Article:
The budget required Lim to shoot Joy Ride's China trip in Vancouver.

The budget required Lim to resume the trip to China Ride of joy in Vancouver.

Courtesy of Ed Araquel/Lionsgate

It’s true that you got your first writing job thanks to a wanted ad DAY?

Yes, because I’m old! I was walking by a Barnes & Noble in Encino – I couldn’t afford to buy The Hollywood Reporter – so I would just check the ads. I didn’t have any contacts, and I was crap on the net, but there was an ad for a writer’s assistant. They didn’t say which show, because it was Xena: Warrior Princess – which has had a huge cult following. If they were to advertise, they would be mobbed by fans.

You have previously recognized that women and people of color often have the opportunity to fail in Hollywood. Knowing this, what prompted you to try directing?

You’ll only be in the fetal position if you think about the pressure. I’m glad I had to deal with all my failures and dysfunctions in the low-stakes world of television. There’s always a showrunner to disappoint. There’s always a bar you won’t hit. But, again, the stakes are high. It’s the first time we’ve put four Asian faces in the middle of an R-rated comedy. If you screw up — if a project with a queer lead, a black lead, or an Asian lead fails — the industry’s knee-jerk reaction is to blame it on otherness. You don’t want that fear to paralyze you and keep you from creating from a place of joy.

The stakes were particularly high for Crazy Rich Asians. Having space from the decision to walk away and then go public about being silenced, what have you learned?

Zero regrets, but I’m happy to be on the other side. I was paralyzed with fear that that story would come out. You never want to be the difficult person, especially if you are a woman. There’s always that fear that you’ll never work again. But these are the lies we are fed: “If you work hard enough, you will get there! And if you don’t, it’s because you simply didn’t have it. Not talking about it is the problem. No one wants to be the face of pay equity, but I’m glad it came out. I got a lot of positive feedback and realized it wasn’t just in my head.

Crazy Rich Asians (right) killed in Malaysia.

Crazy Rich Asians (right) filmed in Malaysia.

Sanja Bucko/Warner Bros. Fun

Do you have an opinion on how long the sequel has been stalled?

Really, I wouldn’t be where I am if it wasn’t for (director) Jon Chu and that movie. I enrolled in directing school at home for Ride of joy and Jon Chu was instrumental in that. I love that movie. I love what he has done for Asian Americans. I want a sequel. Whether or not I’m writing it or not, I want it to be okay.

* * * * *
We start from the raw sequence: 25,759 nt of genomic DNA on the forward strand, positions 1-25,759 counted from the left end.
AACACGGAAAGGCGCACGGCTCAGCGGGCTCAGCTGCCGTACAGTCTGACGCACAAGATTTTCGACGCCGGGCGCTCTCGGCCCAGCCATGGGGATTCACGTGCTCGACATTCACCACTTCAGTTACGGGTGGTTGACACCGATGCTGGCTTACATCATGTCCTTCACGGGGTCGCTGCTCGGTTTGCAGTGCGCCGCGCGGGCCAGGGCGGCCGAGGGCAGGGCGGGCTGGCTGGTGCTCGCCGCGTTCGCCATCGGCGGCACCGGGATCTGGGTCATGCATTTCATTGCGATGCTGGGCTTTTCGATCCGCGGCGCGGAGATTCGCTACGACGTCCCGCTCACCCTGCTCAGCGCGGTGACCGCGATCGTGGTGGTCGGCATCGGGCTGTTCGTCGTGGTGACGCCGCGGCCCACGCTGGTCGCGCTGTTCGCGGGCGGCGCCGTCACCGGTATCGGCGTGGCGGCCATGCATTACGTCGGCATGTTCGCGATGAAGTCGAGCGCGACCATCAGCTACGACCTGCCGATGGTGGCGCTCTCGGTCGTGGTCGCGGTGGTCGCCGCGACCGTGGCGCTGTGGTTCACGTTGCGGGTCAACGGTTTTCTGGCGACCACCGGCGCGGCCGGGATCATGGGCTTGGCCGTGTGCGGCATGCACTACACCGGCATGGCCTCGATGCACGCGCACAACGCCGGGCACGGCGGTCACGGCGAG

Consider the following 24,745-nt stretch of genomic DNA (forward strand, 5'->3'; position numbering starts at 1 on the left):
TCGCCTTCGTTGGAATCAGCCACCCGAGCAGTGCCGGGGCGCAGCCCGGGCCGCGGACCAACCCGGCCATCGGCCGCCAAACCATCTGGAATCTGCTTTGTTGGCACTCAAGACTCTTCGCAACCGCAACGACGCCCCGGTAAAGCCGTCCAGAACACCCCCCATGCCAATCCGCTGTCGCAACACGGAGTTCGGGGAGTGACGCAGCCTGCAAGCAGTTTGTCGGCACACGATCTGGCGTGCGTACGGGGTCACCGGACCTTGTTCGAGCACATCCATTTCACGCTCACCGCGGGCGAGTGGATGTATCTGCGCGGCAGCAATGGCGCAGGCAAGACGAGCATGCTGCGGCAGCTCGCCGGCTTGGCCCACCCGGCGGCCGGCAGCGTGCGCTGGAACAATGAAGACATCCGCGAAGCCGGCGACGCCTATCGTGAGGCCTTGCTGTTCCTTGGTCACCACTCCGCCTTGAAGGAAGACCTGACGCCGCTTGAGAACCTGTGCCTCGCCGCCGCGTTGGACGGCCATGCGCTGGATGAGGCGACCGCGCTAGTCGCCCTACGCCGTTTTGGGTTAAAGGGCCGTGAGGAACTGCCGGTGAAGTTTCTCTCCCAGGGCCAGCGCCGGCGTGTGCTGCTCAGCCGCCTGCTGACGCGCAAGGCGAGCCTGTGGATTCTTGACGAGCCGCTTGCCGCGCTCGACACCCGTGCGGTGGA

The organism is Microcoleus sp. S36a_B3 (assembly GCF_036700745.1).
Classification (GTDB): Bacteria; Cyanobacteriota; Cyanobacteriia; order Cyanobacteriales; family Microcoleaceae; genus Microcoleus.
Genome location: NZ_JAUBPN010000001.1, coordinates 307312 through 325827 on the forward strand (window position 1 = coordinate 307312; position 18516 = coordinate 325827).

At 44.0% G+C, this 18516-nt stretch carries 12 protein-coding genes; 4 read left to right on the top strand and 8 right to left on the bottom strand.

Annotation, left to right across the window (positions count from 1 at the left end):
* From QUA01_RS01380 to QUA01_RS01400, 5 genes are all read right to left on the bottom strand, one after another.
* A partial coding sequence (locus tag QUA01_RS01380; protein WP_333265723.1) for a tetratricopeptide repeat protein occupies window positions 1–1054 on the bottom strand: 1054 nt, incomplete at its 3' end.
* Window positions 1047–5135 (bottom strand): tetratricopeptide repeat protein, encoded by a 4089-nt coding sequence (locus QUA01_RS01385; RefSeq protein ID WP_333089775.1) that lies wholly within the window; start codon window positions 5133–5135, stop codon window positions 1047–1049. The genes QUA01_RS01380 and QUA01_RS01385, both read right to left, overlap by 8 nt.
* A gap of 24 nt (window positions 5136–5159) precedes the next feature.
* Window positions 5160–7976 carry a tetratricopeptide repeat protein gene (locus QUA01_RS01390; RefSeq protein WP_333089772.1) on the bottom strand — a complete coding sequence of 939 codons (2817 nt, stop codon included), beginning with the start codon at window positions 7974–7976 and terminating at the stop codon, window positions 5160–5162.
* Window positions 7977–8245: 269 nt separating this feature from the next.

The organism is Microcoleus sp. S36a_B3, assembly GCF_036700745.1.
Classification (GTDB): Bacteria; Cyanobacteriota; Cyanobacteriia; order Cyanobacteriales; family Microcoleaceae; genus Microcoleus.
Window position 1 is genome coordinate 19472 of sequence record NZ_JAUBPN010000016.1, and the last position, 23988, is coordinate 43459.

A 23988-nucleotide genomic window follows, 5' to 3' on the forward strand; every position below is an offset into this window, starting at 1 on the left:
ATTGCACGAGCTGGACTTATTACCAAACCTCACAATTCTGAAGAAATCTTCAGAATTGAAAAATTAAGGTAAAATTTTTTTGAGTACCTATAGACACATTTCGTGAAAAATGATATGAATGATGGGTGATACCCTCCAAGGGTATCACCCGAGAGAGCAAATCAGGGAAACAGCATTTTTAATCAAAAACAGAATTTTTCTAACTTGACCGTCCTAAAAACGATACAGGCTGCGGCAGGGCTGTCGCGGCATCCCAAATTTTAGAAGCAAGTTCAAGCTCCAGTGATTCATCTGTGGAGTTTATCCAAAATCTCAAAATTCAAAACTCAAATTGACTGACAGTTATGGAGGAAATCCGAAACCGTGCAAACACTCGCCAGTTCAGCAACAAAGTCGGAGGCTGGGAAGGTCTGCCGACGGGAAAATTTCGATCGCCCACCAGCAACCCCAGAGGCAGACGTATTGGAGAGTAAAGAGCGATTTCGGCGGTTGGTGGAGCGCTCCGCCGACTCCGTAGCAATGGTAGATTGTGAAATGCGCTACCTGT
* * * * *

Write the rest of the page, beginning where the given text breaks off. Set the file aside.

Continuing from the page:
How have your incoming calls changed after that movie?

I went from spending my entire career writing characters about cis white men, and sometimes women, to getting a million and one calls about everything Asian. And that’s great, but I can create and write for many voices. Now I’m the go-to Asian for things Asian.

Hollywood also frequently dips into the same pool of acting talent. Is it because of an unwillingness to take risks on unproven talent?

This is something we talk about a lot in our circles. Movies are such a risky venture and studios are risk averse. They feel like they have to go to these big names. Personally, I want it all for us. I’m obsessed with Michelle Yeoh. I want her, Simu Liu and Awkwafina to get all the blueprints in the world. At the same time, I want opportunities for projects to find new talent. When you’re an Asian actor, it’s hard to find material that supports your strengths and lets you shine.

What is your opinion on the proposed DGA agreement?

I think he’s made really crucial gains, which are a foundation level that the rest of the guilds can build on.

Are you surprised by pain points like AI in WGA deadlock?

I have already served on the WGA negotiating committee. You approach the table thinking, “Oh, we’ll talk about how much profit we can get!” No, we’ll talk about not restoring the things we already have — even the concession that a writer has to be a human was a lot of work. This affects writers more than anyone else. We have to fix it now for the future. Once rights are taken away, they are hard to get back.

So how are you going to deal with the mid-strike release of this film? Will you attend the premiere? To me, in this film, I’m also a director, a producer, and an Asian American woman who worked very hard for my community. For this film, yes, I will go to the premiere.

Interview edited for length and clarity.

This story first appeared in the June 21 issue of The Hollywood Reporter magazine. Click here to register now.